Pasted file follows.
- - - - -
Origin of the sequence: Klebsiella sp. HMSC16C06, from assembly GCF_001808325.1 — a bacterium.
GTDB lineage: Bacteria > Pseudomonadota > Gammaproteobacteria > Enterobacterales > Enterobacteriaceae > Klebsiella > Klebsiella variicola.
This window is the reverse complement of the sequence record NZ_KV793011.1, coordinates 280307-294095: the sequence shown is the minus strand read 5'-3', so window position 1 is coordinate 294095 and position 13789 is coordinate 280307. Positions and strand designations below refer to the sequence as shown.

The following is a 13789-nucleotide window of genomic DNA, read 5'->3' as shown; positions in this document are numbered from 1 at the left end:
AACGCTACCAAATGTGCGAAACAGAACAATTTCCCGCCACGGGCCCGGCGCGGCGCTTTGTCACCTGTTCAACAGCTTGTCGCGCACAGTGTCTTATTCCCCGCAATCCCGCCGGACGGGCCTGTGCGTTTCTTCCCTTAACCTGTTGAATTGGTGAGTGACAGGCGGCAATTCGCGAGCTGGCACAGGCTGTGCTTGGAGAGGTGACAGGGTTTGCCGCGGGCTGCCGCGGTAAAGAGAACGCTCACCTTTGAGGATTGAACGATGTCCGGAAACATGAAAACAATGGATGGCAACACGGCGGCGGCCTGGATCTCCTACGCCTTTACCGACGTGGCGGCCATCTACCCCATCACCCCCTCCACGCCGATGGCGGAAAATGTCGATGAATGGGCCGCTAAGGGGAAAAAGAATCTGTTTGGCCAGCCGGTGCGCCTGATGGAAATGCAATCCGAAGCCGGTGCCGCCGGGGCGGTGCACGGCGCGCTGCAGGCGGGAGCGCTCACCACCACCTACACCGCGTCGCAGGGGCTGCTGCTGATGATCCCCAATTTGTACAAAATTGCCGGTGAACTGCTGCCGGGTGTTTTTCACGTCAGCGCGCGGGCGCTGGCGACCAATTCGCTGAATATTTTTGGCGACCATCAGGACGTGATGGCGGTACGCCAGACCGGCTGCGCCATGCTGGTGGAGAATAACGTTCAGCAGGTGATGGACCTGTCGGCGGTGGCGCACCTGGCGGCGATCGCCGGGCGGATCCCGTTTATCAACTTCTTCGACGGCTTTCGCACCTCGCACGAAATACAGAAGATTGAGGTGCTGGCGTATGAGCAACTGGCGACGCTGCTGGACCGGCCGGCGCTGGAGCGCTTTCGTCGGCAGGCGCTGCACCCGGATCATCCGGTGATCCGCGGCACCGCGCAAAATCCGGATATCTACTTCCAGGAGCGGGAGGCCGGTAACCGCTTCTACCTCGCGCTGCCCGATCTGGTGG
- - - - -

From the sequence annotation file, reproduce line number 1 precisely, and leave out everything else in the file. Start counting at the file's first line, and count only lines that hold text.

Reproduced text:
Origin of the sequence: Klebsiella sp. HMSC16C06, from assembly GCF_001808325.1 — a bacterium.